Effects of Sediment Loading in Northern Europe During the Last Glacial

Friday, 19 December 2014
MP IJpelaar, Delft University of Technology, Delft, 5612, Netherlands and Wouter van der Wal, Delft University of Technology, Delft, Netherlands
Over the years the framework of GIA modelling has been subject to continuous improvements, e.g. the addition of time dependent coastal margins and rotational feedback. The latest addition to this framework is the incorporation of sediment as a time-varying surface load while accounting for sea-level variations associated with the sediment transport (Dalca et al., GJI 2013). The effects of sediment loading during a glacial cycle have not been extensively investigated even though it is known that large sediment transport took place, for example in the Barents Sea region and Fennoscandia. This study investigates the effect of sediment transport on relative sea level change and present-day rates of gravity and vertical deformation in those regions.

While the ice sheet history during the last glacial period has been modelled extensively there are no full-scale models of paleo-erosion and –deposition rates for regions such as Fennoscandia. Here we create end-member paleo-sedimentary models by combining geological observations of continuous erosion and deposition and large scale failure events. These models, in combination with the ICE-5G ice sheet history, serve as an input for a GIA model for a spherically symmetric incompressible Earth with the full sea-level equation.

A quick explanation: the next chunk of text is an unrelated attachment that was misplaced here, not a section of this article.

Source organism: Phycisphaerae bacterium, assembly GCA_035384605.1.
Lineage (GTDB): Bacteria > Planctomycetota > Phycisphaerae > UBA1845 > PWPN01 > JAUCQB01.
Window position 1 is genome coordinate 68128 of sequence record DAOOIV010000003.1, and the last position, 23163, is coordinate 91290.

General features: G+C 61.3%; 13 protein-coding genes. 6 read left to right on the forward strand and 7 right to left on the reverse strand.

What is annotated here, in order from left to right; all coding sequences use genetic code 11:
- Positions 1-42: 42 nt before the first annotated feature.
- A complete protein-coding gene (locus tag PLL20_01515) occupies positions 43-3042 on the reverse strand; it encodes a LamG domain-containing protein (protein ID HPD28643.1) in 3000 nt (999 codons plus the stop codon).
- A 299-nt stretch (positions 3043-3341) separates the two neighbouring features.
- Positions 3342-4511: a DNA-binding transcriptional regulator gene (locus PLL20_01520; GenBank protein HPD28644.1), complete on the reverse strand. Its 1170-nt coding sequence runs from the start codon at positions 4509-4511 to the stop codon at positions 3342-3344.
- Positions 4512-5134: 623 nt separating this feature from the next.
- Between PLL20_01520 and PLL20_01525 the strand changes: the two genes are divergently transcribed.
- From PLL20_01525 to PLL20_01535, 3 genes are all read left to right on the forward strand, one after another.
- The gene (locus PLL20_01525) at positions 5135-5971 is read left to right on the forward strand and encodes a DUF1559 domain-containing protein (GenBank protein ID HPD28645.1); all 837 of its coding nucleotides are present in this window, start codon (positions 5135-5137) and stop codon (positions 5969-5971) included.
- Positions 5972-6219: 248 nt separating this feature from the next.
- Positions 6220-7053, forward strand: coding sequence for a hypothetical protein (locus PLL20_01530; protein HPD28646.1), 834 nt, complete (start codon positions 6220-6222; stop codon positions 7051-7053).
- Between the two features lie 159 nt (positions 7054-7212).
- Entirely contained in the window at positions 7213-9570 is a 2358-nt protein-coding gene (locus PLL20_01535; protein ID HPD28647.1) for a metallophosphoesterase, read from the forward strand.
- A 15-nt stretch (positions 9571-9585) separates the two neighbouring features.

The results from this model, i.e. (rates of) relative sea level change and crustal deformation, are obtained for different viscosity models fitting best with the local rheology of Fennoscandia. By comparing GPS measurements, GRACE observations and relative sea level records with these modelled predictions the effects of sedimentary isostasy in the Fennoscandian region are studied. The sediment load does not significantly affect the modelled relative sea level curves, nor vertical deformation rates at the location of GPS measurements. However, gravity rates over the Barents Sea region are influenced significantly